AMD slips into desktop RAM biz
Memory gets its Radeon
AMD is entering the desktop RAM market, according to a new page on its website.
A new "Systems Memory" page on the AMD website indicates that the company will soon be offering DDR3 modules under the existing Radeon brand, which it acquired with the purchase of ATI in 2006 and previously used for GPUs.
"AMD Radeon DDR3 System Modules are ideally suited to our CPU and APU products," the page reads (rather predictably). "Components are tested to the highest industry standards on AMD platforms to guarantee reliability and performance."
AMD did not immediately respond to a request for comment. It's unclear whether or not the memory modules are manufactured by AMD.
According to the company's site, the modules come in three flavors: "entertainment", "ultra pro gaming", and "enterprise". All are 2GB modules, and all use a 1.5 volt power supply, but speeds vary. The entertainment series is listed at 1333MHz and the gaming series is listed at 1600MHz, while the enterprise series is marked "TBA". The entertainment series uses 9-9-9 timing, while the gaming series uses 11-11-11.
According to Akiba PC Hotline, AMD's system memory modules have already gone on sale in Japan.
AMD already offers Radeon-branded memory for graphics cards and its various "all-in-board" (AIB) partners, but this is very different from offering systems memory through retail. Some speculate that AMD is merely trying to off-load some excess inventory, but it seems clear that the company is intent on entering a new market. ®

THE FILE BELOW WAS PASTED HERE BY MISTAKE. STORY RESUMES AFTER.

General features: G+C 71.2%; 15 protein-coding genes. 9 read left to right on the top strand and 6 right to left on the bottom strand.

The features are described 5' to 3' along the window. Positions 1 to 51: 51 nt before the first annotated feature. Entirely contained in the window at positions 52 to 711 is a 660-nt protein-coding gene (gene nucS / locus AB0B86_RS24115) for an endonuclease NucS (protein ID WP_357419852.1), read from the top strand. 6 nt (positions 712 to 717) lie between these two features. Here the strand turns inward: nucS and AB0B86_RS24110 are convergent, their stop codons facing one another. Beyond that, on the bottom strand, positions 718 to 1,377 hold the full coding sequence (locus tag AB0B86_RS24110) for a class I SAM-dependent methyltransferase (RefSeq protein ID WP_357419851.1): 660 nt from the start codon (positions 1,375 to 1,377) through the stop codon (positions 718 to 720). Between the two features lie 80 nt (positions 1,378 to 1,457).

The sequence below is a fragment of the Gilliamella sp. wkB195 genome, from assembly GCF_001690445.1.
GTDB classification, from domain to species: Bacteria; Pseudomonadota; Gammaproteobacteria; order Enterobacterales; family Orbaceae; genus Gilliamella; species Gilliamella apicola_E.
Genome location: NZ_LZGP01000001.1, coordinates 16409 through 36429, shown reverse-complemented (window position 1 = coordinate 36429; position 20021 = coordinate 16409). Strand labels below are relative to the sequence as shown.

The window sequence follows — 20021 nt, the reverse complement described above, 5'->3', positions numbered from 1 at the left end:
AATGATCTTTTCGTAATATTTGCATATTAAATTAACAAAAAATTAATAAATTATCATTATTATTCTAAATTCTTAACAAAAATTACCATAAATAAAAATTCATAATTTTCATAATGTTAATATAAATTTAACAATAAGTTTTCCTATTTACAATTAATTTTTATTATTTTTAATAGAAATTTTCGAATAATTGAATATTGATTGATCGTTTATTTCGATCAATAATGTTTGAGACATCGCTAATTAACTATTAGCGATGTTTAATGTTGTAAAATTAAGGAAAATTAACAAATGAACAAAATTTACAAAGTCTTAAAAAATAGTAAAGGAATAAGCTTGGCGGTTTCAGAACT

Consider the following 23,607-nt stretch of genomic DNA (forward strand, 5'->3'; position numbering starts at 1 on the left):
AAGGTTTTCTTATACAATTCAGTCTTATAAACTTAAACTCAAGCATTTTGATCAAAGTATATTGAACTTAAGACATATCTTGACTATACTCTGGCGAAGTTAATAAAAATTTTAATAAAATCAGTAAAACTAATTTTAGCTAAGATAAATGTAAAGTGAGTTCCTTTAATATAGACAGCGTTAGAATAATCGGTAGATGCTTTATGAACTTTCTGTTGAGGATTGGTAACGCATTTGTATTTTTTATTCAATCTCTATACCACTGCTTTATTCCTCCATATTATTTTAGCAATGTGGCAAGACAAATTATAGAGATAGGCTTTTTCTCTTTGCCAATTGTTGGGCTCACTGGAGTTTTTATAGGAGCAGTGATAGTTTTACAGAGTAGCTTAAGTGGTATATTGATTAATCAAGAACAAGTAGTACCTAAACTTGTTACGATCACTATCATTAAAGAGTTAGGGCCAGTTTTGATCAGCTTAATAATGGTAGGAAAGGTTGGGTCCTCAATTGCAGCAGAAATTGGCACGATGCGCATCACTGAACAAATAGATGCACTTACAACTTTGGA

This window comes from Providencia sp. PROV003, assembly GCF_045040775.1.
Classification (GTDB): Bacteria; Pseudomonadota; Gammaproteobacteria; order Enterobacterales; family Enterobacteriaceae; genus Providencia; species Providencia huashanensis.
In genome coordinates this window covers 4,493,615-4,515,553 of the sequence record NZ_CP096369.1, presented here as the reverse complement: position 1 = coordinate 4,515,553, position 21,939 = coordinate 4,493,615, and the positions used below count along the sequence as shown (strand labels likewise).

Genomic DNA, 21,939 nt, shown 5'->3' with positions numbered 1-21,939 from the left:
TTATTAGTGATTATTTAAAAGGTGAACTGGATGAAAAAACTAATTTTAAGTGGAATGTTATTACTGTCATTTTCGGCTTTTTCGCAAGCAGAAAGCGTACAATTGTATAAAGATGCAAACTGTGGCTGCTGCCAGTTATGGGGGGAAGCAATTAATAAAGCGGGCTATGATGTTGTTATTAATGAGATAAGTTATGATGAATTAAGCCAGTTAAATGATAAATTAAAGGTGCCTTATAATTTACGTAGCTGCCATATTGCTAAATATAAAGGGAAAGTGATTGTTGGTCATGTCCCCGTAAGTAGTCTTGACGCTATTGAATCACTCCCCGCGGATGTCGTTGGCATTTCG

...will like the fact they can get the CPU, GPU, chipset, RAM, etc, all from the same vendor- this improves the image of "compatibility and reliability" which is what Intel has enjoyed.
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Plus, they can make their marketing name require the use of their branded memory and get a little extra coin out of their OEMs...
I do believe
that you hit the proverbial nail on the head, exposing what is probably the true goal of this announcement.
So have a beer !
Depends on system utilization
For people that don't have heavy system utilization you are correct that it wont be a big deal. Same for alot of games cause they lack the ability for full system utilization of a CPU core.
However if you look at the fusion APU's offered by AMD which perfer tight ram timings. Which also will shit themselves at timings of 11-11-11-31, if you try to use the integrated GPU with such times. Its definitely a negative to have such high CAS times.
The Biggest places you will see the CAS times come into play are single threaded application that require a low latency, APU's with integrated graphics turned on, Multithreaded applications that run at full system utilization. Sound and video work will also fall into this category.
What this really comes down to is what market this ram is targeted at. If its targeted at the enthusiest market then its most likey gonna be ignore at those CAS times, atleast by the buyers with knowledge of ram. If its gonna be bundled with systems that built by the likes of DELL, Hp, Acer.... then it will probably be fine. Cause people in those markets are not looking for the same levels of system performance. They are mostly looking at target price range, and convience of obtaining it.
"Horse excrement" is a bit harsh. Show me 2 benchmarks where all someone changed was their CAS latency... if you see any improvement, especially on a game benchmark, it'll be almost negligible.